Figure 3 depicts the joint posterior distributions of \(\hat {\beta }_{1}\) (horizontal axis) and \(\hat {\beta }_{2}\) (vertical axis) based on simulated data when the true causal effects were non-zero. Columns corresponds to three missing rates and rows two levels of IV strength. In each panel, the black dot denotes the values of true causal effects (β1=β2=0.3). The red, orange and blue contours are 2-dimensional Gaussian kernel density estimation of the joint posterior (GKDEJP) from the full dataset, aggregated GKDEJP from five subsets and aggregated GKDEJP from fifty subsets respectively. When IVs were strong in Bayesian MR analysis (top panels), estimated causal effects were close to their true values, with or without data partitioning. When IVs became weaker (bottom panels), the results from the full data were concordant with those from 5 subsets, but notably different from those based on 50 subsets. The impact of data partitioning was substantial with weak IVs and high missing rate. This could be explained by Equation (12), in which difference in mean of the GKDEJPs depends on the subset sample size q. Difference in variance of the GKDEJPs was, however, not evident in the three sets of contours in each configuration, because it only depends on the sample size of the full data (Equation (13)) which was a fixed value 50,000. Our simulation results suggest that, in Bayesian MR with a large sample size, there is a trade-off between data partitioning for more efficient computations, and large enough sample size of each subset for preventing estimates from a decrease in unbiasedness.

Fig. 3
figure 3

Joint posterior distributions of causal effects of X1 on Y1 (\(\hat {\beta }_{1}\), horizontal axis) and X2 on Y2 (\(\hat {\beta }_{2}\), vertical axis) obtained from 2-dimensional Gaussian kernel density estimation in Bayesian Mendelian randomisation when the true causal effects β1=β2=0.3. Results were based on full data (red), 5 subsets with equal sample size (orange) and 50 subsets with equal sample size (blue). α: instrument strength

The same plots were presented in Fig. 4 when the true causal effects were zero. The performances of the three data partition strategies were very similar to those when the true causal effects were non-zero.

Fig. 4
figure 4

Joint posterior distributions of causal effects of X1 on Y1 (\(\hat {\beta }_{1}\), horizontal axis) and X2 on Y2 (\(\hat {\beta }_{2}\), vertical axis) obtained from 2-dimensional Gaussian kernel density estimation in Bayesian Mendelian randomisation when the true causal effects β1=β2=0. Results were based on full data (red), 5 subsets with equal sample size (orange) and 50 subsets with equal sample size (blue). α: instrument strength

Discussion and conclusions

Numerous MR methods have been developed in recent years. To the best of our knowledge, little attention has been focused on study heterogeneity. In this study, we further elaborated our Bayesian MR method [8, 12] by including random effects to explicitly account for study heterogeneity. We also adopted a subset posterior aggregation method [13] to address the computational challenge of MCMC, which is important especially when dealing with large studies. For the cases being simulated in our study, the results have indicated that the “divide (data) and combine (estimated subset causal effects)” can help improve computational efficiency, for an acceptable cost in terms of bias in the causal effect estimates, as long as the size of the subsets is reasonably large. However, when instruments are weak and data missing rate is high, the results obtained using data partitioning are noticeably different from those obtained using full data. Hence, there is room for further development of robust and computationally efficient methods for Bayesian MR.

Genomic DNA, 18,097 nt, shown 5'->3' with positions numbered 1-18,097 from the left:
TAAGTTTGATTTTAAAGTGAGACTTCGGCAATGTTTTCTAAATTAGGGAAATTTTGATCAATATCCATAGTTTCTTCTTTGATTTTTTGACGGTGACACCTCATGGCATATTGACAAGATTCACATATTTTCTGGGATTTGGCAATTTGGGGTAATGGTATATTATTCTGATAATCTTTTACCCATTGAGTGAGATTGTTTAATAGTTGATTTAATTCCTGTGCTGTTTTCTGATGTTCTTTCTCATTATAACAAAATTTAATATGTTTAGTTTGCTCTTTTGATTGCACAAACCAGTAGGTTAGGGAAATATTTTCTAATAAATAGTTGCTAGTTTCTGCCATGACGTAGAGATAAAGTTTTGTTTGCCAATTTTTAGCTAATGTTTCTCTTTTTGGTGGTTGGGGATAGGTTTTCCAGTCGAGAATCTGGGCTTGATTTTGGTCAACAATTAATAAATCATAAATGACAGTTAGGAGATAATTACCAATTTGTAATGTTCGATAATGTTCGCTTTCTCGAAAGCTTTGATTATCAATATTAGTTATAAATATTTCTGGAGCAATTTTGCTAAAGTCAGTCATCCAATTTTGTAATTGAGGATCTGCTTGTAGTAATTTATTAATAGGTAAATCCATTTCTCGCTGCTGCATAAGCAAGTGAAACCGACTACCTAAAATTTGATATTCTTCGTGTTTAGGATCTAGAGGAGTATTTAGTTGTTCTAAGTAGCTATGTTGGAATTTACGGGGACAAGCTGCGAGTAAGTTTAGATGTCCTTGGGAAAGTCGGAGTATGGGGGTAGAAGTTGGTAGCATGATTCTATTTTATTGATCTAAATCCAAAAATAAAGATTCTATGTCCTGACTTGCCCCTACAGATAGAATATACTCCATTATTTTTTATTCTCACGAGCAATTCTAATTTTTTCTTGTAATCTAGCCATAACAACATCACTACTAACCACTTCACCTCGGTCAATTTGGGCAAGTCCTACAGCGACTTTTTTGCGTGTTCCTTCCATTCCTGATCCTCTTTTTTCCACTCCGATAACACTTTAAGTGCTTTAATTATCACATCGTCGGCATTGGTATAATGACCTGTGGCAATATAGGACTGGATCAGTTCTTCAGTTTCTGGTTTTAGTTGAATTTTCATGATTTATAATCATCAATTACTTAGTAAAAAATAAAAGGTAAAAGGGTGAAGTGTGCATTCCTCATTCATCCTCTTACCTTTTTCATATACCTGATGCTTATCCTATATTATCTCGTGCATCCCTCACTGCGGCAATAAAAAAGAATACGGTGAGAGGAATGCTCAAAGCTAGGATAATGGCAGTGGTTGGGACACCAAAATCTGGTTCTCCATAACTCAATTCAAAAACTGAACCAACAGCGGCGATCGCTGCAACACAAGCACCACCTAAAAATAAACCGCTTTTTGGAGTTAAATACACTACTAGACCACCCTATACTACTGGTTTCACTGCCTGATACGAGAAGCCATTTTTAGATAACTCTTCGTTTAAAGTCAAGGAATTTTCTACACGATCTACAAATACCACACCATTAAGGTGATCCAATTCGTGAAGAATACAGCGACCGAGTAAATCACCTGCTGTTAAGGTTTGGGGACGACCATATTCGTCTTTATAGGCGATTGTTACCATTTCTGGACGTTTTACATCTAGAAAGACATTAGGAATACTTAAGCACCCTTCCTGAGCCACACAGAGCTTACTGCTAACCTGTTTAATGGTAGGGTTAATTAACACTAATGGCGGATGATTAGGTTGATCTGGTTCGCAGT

Despite the simplicity of the model we have used in the simulations, we hope the present work would effectively point to MR studies that allow modelling flexibility, especially in relation to the integration of heterogeneous studies and computational practicality.

Availability of data and materials

The code of data simulations is available from the corresponding author upon request.

Abbreviations

MR:

Mendelian randomization

IV:

Instrumental variable

MCMC:

Markov chain Monte Carlo

IVW:

Inverse-Variance Weighted

GKDEJP:

Gaussian kernel density estimation of the joint posterior

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Acknowledgements

We thank Professor Jeanine Houwing-Duistermaat for insightful discussion on study heterogeneity.

Funding

This work was funded by Manchester-CSC. The funder had no role in study design, data generation and statistical analysis, interpretation of data or preparation of the manuscript.

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Contributions

HG conceived the study. HG and CB supervised the study. LZ performed simulations and statistical analysis. LZ, HG and CB interpreted statistical results and wrote the manuscript. All authors read and approved the final manuscript.

Corresponding author

Correspondence to Hui Guo.

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Zou, L., Guo, H. & Berzuini, C. Bayesian mendelian randomization with study heterogeneity and data partitioning for large studies. BMC Med Res Methodol 22, 162 (2022). https://doi.org/10.1186/s12874-022-01619-4

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  • DOI: https://doi.org/10.1186/s12874-022-01619-4

Keywords

  • Mendelian randomization
  • Bayesian inference
  • Study heterogeneity
  • Data partitioning